Peyton Goddard was wordless for a decade. Labeled a low-functioning autistic person, her words dwindled at age six until, at 12, she stopped speaking at all. Tics and uncontrolled movements made it impossible for her to use sign language.
Professional “thinkers,” as her mother Dianne now calls them, believed that Peyton was severely retarded. They funneled her into restrictive classrooms, and didn’t realize she could read.
Then in 1997, at age 22, Goddard’s world opened. Using a keyboard while a facilitator held her arm, Peyton Goddard first began to write.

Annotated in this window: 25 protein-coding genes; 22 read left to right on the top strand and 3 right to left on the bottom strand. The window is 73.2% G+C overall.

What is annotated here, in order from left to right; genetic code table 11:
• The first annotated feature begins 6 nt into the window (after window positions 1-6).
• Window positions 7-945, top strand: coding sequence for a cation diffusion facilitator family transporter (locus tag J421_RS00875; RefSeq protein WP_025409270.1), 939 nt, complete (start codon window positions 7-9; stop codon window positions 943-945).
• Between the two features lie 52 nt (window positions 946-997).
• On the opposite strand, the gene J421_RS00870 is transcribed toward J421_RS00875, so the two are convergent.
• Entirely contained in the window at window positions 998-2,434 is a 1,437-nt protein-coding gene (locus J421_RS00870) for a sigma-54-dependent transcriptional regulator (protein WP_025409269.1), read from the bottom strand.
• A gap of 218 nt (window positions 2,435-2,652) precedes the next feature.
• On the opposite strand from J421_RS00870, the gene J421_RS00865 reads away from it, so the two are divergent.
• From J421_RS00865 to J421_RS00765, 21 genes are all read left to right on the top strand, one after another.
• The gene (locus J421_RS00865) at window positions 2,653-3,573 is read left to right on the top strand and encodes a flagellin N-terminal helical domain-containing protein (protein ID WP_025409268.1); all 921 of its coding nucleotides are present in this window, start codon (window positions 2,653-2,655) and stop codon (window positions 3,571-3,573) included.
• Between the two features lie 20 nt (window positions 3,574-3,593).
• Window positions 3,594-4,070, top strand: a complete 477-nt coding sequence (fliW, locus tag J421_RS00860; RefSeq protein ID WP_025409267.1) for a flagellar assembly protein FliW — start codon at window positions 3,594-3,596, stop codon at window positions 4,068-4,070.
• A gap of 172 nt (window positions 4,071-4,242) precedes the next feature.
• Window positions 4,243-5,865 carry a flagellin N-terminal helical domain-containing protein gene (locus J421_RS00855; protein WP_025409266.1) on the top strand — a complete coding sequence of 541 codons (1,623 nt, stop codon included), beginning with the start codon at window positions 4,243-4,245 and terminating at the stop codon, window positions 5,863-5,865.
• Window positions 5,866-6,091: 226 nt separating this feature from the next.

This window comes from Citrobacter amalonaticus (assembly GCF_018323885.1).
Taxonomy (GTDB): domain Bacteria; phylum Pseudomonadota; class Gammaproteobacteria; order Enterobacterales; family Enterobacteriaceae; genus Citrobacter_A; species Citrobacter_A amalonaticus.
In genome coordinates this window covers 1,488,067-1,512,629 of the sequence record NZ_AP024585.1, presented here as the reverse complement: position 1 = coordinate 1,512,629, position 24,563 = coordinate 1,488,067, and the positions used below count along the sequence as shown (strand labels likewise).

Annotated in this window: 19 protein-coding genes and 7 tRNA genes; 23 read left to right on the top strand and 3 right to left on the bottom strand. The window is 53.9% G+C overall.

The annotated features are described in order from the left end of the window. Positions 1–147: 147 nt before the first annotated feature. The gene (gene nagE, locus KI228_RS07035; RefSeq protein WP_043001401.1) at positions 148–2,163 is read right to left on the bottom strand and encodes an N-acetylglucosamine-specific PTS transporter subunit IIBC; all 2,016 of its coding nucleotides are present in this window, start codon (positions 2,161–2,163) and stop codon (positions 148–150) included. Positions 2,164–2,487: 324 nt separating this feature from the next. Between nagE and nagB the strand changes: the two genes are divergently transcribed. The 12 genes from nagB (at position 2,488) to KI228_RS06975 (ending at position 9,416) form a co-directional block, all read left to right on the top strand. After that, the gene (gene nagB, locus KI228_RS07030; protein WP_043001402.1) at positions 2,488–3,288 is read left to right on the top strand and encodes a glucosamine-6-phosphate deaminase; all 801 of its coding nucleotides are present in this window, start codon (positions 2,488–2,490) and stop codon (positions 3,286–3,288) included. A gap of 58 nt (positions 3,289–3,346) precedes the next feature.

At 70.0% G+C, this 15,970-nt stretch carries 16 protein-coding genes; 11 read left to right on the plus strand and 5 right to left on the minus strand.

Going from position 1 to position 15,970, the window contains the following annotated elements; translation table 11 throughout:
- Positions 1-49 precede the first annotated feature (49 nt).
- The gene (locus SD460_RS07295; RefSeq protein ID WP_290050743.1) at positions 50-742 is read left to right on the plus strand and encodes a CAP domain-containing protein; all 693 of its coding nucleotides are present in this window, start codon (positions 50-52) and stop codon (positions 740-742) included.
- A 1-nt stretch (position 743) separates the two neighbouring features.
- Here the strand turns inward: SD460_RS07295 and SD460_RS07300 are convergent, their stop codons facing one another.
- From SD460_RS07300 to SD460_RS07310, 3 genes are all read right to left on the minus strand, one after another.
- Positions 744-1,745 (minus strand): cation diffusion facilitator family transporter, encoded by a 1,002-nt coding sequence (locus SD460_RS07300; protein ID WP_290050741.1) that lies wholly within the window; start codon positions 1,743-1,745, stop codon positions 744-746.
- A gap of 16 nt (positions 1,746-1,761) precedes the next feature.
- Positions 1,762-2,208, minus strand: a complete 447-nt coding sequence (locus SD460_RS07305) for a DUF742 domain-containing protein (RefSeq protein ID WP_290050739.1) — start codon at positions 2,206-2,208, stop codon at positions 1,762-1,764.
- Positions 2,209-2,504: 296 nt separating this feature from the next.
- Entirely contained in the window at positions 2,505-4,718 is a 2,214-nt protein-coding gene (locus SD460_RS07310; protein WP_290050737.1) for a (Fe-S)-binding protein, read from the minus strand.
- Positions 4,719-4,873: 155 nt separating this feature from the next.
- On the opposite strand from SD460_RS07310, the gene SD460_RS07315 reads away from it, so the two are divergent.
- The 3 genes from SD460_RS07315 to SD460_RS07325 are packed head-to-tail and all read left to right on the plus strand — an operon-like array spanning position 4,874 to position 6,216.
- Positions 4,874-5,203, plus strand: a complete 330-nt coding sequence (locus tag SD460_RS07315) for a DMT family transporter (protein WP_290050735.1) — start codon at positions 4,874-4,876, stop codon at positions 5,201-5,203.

“How did she know how to spell? How did she know how to read?” Peyton’s father Patrick asked. “… Almost everything she shared with us was a constant surprise.”
The method is called facilitated communication, and it remains highly controversial in special education circles, where some believe that facilitators have too much power to guide what is written. The Association for Science in Autism Treatment calls it “inappropriate”; the Autism Society of America, which does not take stances on treatments, says it isn’t scientifically validated. Skeptics compare the tool to a Ouija board.
The Goddards disagree, and say that Peyton Goddard’s words are her own. Ensconced by her parents, Peyton Goddard slowly types out sentences, her arm supported by her mother. She writes prolifically, her brow furrowed, lips pursed. Binders, color-coded by year, labeled by month, line the shelves of their Point Loma home. When she finishes a thought, she chuckles aloud.